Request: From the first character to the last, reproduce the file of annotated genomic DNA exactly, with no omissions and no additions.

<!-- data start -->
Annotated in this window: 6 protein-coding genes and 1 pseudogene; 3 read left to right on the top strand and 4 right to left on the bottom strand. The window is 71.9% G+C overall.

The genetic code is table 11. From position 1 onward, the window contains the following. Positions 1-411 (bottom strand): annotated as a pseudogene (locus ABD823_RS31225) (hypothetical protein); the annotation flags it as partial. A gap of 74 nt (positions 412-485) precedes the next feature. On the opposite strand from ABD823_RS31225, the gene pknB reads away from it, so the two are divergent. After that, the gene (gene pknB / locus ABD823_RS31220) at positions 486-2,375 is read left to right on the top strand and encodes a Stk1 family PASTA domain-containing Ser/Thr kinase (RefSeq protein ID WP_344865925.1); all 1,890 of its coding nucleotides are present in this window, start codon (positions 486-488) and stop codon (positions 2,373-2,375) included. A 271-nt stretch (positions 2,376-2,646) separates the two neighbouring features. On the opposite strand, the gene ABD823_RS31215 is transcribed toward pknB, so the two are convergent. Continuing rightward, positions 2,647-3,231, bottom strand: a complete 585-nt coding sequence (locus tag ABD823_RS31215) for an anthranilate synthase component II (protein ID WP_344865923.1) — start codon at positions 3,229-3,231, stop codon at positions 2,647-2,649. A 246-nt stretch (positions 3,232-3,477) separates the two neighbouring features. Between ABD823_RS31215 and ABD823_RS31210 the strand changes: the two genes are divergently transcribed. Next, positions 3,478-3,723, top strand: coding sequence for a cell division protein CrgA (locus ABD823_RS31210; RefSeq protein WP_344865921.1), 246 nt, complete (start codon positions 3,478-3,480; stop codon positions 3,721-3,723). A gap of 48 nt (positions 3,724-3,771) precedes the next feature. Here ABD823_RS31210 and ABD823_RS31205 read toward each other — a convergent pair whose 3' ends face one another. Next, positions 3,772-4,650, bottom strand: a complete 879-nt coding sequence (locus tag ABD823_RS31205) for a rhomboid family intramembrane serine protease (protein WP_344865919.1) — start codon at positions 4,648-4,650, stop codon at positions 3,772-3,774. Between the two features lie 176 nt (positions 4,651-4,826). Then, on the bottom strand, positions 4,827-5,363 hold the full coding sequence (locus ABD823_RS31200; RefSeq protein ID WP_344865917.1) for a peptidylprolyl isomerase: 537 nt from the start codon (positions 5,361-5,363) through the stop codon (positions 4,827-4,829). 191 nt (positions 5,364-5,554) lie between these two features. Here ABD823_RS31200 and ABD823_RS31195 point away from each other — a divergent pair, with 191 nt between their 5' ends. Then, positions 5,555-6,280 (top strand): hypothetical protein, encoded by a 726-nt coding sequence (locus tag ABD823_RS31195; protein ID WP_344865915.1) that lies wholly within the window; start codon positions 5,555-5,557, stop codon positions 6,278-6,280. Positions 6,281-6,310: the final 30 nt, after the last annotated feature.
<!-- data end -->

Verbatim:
Annotated in this window: 6 protein-coding genes and 1 pseudogene; 3 read left to right on the top strand and 4 right to left on the bottom strand. The window is 71.9% G+C overall.

The genetic code is table 11. From position 1 onward, the window contains the following. Positions 1-411 (bottom strand): annotated as a pseudogene (locus ABD823_RS31225) (hypothetical protein); the annotation flags it as partial. A gap of 74 nt (positions 412-485) precedes the next feature. On the opposite strand from ABD823_RS31225, the gene pknB reads away from it, so the two are divergent. After that, the gene (gene pknB / locus ABD823_RS31220) at positions 486-2,375 is read left to right on the top strand and encodes a Stk1 family PASTA domain-containing Ser/Thr kinase (RefSeq protein ID WP_344865925.1); all 1,890 of its coding nucleotides are present in this window, start codon (positions 486-488) and stop codon (positions 2,373-2,375) included. A 271-nt stretch (positions 2,376-2,646) separates the two neighbouring features. On the opposite strand, the gene ABD823_RS31215 is transcribed toward pknB, so the two are convergent. Continuing rightward, positions 2,647-3,231, bottom strand: a complete 585-nt coding sequence (locus tag ABD823_RS31215) for an anthranilate synthase component II (protein ID WP_344865923.1) — start codon at positions 3,229-3,231, stop codon at positions 2,647-2,649. A 246-nt stretch (positions 3,232-3,477) separates the two neighbouring features. Between ABD823_RS31215 and ABD823_RS31210 the strand changes: the two genes are divergently transcribed. Next, positions 3,478-3,723, top strand: coding sequence for a cell division protein CrgA (locus ABD823_RS31210; RefSeq protein WP_344865921.1), 246 nt, complete (start codon positions 3,478-3,480; stop codon positions 3,721-3,723). A gap of 48 nt (positions 3,724-3,771) precedes the next feature. Here ABD823_RS31210 and ABD823_RS31205 read toward each other — a convergent pair whose 3' ends face one another. Next, positions 3,772-4,650, bottom strand: a complete 879-nt coding sequence (locus tag ABD823_RS31205) for a rhomboid family intramembrane serine protease (protein WP_344865919.1) — start codon at positions 4,648-4,650, stop codon at positions 3,772-3,774. Between the two features lie 176 nt (positions 4,651-4,826). Then, on the bottom strand, positions 4,827-5,363 hold the full coding sequence (locus ABD823_RS31200; RefSeq protein ID WP_344865917.1) for a peptidylprolyl isomerase: 537 nt from the start codon (positions 5,361-5,363) through the stop codon (positions 4,827-4,829). 191 nt (positions 5,364-5,554) lie between these two features. Here ABD823_RS31200 and ABD823_RS31195 point away from each other — a divergent pair, with 191 nt between their 5' ends. Then, positions 5,555-6,280 (top strand): hypothetical protein, encoded by a 726-nt coding sequence (locus tag ABD823_RS31195; protein ID WP_344865915.1) that lies wholly within the window; start codon positions 5,555-5,557, stop codon positions 6,278-6,280. Positions 6,281-6,310: the final 30 nt, after the last annotated feature.